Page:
Abstract: In recent years there has been a major change on the part of funders, particularly in North America, so that data sharing is now considered to be the norm rather than the exception. Data sharing is clearly, in general, a good idea. However, it is not as simple as it seems. The devil is in the detail, and the detail is highly specific to each study, and each potential data recipient. In this paper, we will therefore discuss some of the concerns and caveats which should be taken into account in any data sharing policy, or any individual decision about data sharing.More than twenty years ago, one of us (NP) was involved in a series of studies that identified a beta agonist asthma drug (fenoterol) as the cause of an epidemic of asthma deaths in New Zealand [1]. The accuracy of the data was disputed by other researchers, so prior to publication we organised several reviews, conducted blind, where they sat down with us and reviewed the general practitioner questionnaires and the hospital records (which were the basis for the drug prescribing data); this found that the classification of the data had been accurate [2]. However, following publication, the study findings were strongly disputed by the pharmaceutical company involved [2], and by an 'expert panel' which was assembled by the company [3]. The company requested the raw data for the studies, using the New Zealand Official Information Act, which applies to universities.We checked with the regulations of the New Zealand Medical Research Council, our main funder, and these stated that data could be shared with other 'bona fide researchers', but the decision was to be left up to the researchers who had originally collected the data - it was they who should decide who were 'bona fide researchers' who the data could be shared with. Since we did not consider the company, or its hired consultants, to be 'bona fide researchers' - in fact, we felt they had a vested interest in the issue, and had seriously misrepresented the p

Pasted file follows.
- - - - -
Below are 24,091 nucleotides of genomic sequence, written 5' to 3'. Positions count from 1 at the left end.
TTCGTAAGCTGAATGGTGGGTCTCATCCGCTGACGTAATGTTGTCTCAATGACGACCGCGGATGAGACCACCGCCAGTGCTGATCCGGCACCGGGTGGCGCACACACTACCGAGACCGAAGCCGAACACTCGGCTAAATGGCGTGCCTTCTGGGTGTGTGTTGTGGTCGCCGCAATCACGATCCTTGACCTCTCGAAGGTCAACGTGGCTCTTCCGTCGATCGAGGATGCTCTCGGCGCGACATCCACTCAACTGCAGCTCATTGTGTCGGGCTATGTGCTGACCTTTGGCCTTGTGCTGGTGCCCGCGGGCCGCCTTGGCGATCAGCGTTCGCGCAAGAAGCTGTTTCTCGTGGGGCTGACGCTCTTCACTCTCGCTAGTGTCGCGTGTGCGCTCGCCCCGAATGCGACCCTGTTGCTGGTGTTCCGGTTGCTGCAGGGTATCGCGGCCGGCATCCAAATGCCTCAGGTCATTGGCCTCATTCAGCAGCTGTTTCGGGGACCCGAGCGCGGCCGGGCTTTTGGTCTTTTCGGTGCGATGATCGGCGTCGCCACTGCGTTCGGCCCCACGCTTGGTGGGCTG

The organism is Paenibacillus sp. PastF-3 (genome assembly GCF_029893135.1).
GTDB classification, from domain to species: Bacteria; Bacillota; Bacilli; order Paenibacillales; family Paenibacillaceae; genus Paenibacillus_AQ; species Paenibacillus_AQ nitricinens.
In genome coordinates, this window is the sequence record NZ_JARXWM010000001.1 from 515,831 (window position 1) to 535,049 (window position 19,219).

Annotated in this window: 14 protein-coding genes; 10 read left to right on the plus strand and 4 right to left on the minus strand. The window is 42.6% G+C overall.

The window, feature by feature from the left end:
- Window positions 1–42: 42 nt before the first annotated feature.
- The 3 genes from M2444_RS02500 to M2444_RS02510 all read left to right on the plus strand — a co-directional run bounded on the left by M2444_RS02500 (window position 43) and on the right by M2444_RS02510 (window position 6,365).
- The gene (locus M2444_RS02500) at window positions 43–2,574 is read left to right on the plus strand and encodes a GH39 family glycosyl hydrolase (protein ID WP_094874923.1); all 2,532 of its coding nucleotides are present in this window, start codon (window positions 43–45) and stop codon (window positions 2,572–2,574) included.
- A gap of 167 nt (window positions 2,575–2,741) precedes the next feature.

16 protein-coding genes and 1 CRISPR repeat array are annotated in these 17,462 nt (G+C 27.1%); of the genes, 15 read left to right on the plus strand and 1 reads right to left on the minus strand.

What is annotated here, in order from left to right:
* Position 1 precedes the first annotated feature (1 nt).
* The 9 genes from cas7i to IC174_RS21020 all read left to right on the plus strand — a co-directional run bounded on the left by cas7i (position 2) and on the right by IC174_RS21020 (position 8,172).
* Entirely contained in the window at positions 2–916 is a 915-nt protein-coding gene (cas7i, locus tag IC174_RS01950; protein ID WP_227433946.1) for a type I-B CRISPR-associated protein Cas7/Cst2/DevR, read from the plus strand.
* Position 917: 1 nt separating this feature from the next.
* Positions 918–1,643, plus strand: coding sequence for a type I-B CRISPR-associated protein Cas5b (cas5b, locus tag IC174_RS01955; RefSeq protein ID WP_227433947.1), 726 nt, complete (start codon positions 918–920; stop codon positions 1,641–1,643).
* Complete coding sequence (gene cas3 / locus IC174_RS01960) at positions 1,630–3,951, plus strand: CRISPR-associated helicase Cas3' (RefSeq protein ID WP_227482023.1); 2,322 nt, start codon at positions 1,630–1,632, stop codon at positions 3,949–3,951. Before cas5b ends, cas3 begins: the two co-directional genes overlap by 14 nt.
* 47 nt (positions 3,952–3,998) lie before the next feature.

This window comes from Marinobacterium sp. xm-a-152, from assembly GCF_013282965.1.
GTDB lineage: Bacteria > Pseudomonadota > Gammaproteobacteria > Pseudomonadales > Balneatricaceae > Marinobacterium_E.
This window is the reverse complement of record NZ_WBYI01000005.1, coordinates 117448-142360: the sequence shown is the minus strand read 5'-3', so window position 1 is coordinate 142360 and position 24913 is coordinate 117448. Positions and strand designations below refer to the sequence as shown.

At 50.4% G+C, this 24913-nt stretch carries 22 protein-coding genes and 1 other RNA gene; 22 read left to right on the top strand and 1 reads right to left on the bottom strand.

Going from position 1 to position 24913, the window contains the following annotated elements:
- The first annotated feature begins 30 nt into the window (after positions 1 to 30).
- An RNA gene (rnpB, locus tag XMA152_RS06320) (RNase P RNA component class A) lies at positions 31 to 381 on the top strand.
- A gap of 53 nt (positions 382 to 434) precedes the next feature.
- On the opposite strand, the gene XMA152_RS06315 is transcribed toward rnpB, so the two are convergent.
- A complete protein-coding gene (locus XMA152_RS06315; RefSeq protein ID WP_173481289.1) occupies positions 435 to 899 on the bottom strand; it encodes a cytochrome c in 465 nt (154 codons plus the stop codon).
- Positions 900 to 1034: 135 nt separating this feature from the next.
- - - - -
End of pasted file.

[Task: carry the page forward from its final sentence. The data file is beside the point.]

Influence of a Transport Current on Magnetic Anisotropy in Gyrotropic Ferromagnets
Ion Garate,Allan H. MacDonald
Physics , 2009, DOI: 10.1103/PhysRevB.80.134403
Abstract: Current-induced torques are commonly used to manipulate non-collinear magnetization configurations. In this article we discuss current-induced torques present in a certain class of collinear magnetic systems, relating them to current-induced changes in magnetic anisotropy energy. We present a quantitative estimate of their characteristics in uniform strained ferromagnetic (Ga,Mn)As.